anarchists must be vigilant in struggling against.

Legitimacy is the key here. How is gender oppression defined by
everyone in a community? What is accepted? What is not? Why is the
low-level abuse and mistreatment tolerated or accepted and, in some
case, defended or avoided by men? How do the women and men involved,
subtly allow low-level gender-based abuse to go on? How are our
solutions focused individually? And what are we accepting of the
dominant culture's norms that we fail to be conscious of? Herein we're
going at more than just sexism and gender inequity, but the legitimacy
of gender oppression and the socialization that imbues it.

Community-wide, we need to look at the intricacies of our institutions.
As individuals, especially men, we need to move beyond understanding
abuse as an individual issue, but an institutional one -- not for
purposes of shifting the blame, but as one where such actions reflect a
responsibility, or lack thereof, to our politics. That understanding
should not obscure the need for men to be responsible for themselves,
as part of the larger picture.

Responsibility: The personal is not political

You'll notice I tend to speak on politics first, rather than morals. In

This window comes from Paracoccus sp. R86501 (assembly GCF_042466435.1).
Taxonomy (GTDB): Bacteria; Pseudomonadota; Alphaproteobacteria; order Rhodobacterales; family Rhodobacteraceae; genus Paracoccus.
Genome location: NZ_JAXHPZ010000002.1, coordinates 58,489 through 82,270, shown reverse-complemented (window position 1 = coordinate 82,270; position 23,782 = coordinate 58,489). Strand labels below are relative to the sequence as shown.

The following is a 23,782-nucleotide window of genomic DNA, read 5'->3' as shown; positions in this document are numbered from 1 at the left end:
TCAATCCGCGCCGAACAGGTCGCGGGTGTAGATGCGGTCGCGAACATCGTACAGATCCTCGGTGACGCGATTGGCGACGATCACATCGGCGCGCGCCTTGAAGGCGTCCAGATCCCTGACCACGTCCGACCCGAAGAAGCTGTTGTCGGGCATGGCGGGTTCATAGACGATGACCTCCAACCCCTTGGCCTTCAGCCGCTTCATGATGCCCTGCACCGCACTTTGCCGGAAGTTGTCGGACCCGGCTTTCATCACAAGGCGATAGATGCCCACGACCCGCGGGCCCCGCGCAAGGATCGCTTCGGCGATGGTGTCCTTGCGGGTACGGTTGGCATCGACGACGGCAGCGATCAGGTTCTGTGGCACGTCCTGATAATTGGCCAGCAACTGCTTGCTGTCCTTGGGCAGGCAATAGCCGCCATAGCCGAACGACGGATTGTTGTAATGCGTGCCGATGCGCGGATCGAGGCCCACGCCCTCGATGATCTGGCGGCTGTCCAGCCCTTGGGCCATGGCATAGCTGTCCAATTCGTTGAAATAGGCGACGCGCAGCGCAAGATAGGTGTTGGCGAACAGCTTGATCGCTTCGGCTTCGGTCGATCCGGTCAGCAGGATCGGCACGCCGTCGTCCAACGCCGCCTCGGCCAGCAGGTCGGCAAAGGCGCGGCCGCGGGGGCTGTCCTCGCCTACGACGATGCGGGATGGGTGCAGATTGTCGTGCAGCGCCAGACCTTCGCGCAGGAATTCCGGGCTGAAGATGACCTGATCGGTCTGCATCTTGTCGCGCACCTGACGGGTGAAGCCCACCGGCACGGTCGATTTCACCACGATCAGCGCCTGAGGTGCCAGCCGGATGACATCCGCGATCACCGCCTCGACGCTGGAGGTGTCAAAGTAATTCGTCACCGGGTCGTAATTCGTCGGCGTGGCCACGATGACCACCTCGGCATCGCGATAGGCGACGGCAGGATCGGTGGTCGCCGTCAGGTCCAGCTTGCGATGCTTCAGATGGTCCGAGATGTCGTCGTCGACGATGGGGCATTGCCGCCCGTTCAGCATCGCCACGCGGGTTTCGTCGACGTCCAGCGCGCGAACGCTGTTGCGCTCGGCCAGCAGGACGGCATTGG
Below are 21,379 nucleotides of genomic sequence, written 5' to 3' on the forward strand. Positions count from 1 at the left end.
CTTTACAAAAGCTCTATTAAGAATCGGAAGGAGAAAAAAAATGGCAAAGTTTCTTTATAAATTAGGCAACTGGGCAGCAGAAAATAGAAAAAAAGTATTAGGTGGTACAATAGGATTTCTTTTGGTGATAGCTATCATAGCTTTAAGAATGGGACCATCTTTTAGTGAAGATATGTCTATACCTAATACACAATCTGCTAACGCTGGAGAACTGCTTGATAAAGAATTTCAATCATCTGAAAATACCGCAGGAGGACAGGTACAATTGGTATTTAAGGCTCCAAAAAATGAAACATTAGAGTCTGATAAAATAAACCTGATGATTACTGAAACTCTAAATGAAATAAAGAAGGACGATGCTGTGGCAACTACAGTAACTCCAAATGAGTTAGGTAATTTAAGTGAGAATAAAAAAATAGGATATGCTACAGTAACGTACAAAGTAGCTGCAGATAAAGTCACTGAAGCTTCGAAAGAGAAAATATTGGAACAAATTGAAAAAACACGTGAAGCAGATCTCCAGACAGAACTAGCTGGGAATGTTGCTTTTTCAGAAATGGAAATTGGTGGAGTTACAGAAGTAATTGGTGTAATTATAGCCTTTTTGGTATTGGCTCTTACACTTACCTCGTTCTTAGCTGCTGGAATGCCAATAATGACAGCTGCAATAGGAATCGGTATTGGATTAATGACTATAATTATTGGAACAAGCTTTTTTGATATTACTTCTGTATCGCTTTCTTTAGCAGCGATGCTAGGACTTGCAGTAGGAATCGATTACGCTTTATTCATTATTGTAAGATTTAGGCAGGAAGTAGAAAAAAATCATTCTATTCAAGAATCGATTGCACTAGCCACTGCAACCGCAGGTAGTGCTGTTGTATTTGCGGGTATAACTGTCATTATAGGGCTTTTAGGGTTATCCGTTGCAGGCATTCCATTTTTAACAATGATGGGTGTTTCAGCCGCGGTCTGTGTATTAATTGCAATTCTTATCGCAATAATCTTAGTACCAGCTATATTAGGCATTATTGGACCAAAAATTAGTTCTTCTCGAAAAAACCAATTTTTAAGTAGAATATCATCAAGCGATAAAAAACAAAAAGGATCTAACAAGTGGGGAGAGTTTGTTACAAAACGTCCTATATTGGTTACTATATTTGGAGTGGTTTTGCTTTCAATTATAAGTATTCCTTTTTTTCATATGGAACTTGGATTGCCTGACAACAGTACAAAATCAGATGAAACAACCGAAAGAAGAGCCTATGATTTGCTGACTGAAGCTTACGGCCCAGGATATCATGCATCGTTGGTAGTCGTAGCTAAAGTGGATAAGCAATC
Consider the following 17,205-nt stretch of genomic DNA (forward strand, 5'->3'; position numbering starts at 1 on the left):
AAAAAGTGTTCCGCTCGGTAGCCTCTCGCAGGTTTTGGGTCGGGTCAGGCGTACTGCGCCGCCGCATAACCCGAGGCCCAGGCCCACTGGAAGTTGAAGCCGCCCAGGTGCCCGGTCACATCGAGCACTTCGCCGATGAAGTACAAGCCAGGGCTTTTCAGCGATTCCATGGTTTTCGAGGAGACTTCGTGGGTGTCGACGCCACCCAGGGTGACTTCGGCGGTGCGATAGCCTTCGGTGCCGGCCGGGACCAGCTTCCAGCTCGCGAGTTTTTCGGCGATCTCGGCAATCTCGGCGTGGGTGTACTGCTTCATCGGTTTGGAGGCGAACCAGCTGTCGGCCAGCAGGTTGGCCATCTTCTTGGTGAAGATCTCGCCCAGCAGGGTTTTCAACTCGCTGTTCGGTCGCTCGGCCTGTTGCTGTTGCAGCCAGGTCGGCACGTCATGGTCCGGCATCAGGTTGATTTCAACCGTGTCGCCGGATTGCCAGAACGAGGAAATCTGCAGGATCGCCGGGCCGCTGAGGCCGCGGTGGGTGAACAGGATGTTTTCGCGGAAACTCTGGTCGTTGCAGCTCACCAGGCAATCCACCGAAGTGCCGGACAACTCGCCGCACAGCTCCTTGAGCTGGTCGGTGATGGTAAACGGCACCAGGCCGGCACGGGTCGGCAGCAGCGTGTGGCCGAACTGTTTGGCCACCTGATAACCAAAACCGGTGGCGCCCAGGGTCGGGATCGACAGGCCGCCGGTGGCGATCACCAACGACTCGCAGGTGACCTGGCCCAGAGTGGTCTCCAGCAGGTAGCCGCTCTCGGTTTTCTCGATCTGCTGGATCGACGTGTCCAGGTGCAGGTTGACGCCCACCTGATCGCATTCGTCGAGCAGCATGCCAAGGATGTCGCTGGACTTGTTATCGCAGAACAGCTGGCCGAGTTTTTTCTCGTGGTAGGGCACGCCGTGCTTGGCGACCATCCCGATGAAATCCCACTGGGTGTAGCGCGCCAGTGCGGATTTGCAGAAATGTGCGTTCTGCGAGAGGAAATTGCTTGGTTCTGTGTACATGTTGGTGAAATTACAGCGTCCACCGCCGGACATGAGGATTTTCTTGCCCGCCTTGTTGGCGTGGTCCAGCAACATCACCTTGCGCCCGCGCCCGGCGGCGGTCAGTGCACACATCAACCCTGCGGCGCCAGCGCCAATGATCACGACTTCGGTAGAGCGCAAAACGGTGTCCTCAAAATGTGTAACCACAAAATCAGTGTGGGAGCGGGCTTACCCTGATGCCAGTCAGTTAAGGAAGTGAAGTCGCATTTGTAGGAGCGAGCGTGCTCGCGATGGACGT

a capitalist system, anarchists should be skeptical of morals. The same
leaders who present themselves as pious followers of the Lord are the
same ones slaughtering Black and Brown people around the world.
Morality is a commodity aimed at manipulation. Unfortunately, a few of
us fall prey to it. For instance, it pains me to hear people equate
lifestyle choices or public discourse on private lives as an extension
of "the personal is political." As an anarchist, hearing this
liberalized version of what radical feminists long before us fought
hard to clarify is embarrassing to me. The personal as political
concept was originally developed by the feminist milieu as a way of
understanding that the reasons we face personal hardships are a direct
result of the state. Women aren't disempowered, feminists reasoned,
because they were inferior, but because the state and male
beneficiaries of power had many tools in place that thwarted their
rising. The personal as political was a tool for breaking state power,
and keeping each other accountable to the broader circle.

The false conception anarchists have now is that the personal is not